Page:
As these markets start functioning, the demand for carbon credits is expected to increase significantly, bringing billions of dollars to forest conservation as a key climate action.

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California’s cap-and-trade program is already financing forest conservation and restoration: To date, nearly 110 million forest credits have been traded, generating more than US$ 500 million — half of which has gone to Native American communities. To address concerns that forest carbon credits amount to a license to pollute, California has limited the share of companies’ compliance obligations that can be met through offsets at 8%, to reduce to 6% in 2020.

Other successful forest carbon credit programs eluded ProPublica’s eye.

Costa Rica, for example, established laws in the 1990s to reduce deforestation and restore forests, including an innovative fuel tax to fund payments to landowners to keep forests standing. The Central American country monitors deforestation rates to know whether they are getting results across the whole country or simply displacing (or delaying) deforestation. Through this system, Costa Rica generates US$ 30 million a year for forest conservation and has conserved or restored close to 1 million hectares (2.5 million acres). The next step: selling the carbon credits generated through this program to international buyers.

In Peru’s Alto Mayo Protected Forest — which despite its protected status saw deforestation fueled by agricultural encroachment and illegal logging — Conservation International helps to provide local farmers with economic alternatives to deforestation. Families in this area pledge not to cut down trees on their lands in return for benefits such as agricultural training, improved cookstoves and educational materials. These agreements have been partially funded through carbon credits. Now, Conservation International is working with national and regional governments to ensure that future Alto Mayo carbon credits will become part of Peru’s national program and meet U.N. requirements.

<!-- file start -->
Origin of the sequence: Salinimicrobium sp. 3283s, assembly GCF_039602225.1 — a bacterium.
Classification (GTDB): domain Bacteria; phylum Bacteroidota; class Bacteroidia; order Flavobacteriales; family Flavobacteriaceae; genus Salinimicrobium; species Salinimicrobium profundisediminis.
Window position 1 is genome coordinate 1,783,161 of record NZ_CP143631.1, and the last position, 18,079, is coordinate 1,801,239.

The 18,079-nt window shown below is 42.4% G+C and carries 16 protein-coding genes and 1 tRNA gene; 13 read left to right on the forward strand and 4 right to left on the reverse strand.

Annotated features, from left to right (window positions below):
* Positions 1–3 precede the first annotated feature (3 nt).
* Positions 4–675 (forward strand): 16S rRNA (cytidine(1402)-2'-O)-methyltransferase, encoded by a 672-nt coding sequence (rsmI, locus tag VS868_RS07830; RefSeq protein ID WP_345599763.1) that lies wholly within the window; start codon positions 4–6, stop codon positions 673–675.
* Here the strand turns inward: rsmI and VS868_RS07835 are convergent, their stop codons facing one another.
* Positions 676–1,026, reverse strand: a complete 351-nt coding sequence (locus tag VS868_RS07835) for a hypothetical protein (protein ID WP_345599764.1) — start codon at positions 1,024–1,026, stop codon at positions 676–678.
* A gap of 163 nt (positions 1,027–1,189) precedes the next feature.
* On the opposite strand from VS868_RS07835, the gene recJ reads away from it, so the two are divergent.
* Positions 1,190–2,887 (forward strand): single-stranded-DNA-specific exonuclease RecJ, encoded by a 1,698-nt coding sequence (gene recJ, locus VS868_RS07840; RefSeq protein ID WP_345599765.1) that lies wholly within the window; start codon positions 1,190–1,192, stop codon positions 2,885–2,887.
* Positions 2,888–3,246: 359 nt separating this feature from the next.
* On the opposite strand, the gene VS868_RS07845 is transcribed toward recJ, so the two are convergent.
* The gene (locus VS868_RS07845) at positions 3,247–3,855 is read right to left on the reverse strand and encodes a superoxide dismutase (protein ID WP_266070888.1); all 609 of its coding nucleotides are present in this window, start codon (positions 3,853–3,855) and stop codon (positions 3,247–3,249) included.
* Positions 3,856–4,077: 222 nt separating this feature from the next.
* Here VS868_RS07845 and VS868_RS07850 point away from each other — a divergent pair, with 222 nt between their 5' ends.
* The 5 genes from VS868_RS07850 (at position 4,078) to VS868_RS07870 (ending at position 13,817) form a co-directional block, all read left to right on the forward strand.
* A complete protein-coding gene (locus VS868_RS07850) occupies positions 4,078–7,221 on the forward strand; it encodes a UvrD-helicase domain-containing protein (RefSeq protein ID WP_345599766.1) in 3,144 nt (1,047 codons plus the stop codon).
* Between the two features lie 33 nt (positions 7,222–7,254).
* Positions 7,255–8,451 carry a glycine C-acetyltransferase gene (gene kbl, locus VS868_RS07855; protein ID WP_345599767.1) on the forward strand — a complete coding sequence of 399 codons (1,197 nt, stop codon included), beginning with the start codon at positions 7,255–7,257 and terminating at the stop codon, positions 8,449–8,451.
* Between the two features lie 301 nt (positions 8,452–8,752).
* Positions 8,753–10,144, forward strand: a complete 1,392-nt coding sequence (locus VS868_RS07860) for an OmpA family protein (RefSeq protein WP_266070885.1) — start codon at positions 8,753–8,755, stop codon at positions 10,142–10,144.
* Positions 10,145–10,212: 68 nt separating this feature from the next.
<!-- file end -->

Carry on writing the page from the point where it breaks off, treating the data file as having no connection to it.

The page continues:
Carbon credits are not a silver bullet. They are just one of the ways to generate financing to protect nature and enhance its ability to regulate the climate.

The prize and purpose behind all of this is keeping global average temperatures within a safe range. Our efforts in this realm, like all human endeavors, are built on the attempts — and failures — of the past. It is not time to, shall we say, lose heart.

Joanna Durbin is director of the Climate, Community and Biodiversity Alliance. Lina Barrera, senior director of international policy at Conservation International, and Will Turner, senior vice president of global strategies at Conservation International contributed to this article. 

Read the article in Spanish here.


Further reading


Comments

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  3. Jurgen Hoth says

    Excellent blog of an exciting and crucial ongoing debate.
    It seems to me, though, perhaps for both articles (this blog and ProRepublica´s) that no tones of grey were addressed–and perhaps part of the solution is in the grey. Rather than going for black or white/ logging or no logging, in my experience, the challenge and the opportunity may demand from us to embrace disturbance and learn from historic natural processed in each region to emulate them, not only as part of the natural dynamics of many forest ecosystems but also as a means to generate incomes and –most importantly- preserve and bolster the culture of local communities.
    There are heaves of scientific information supporting this viewpoint.

  4. Jurgen Hoth says

    Correction. where it says “learn from historic natural processed”
    It should say “learn from historic natural processes”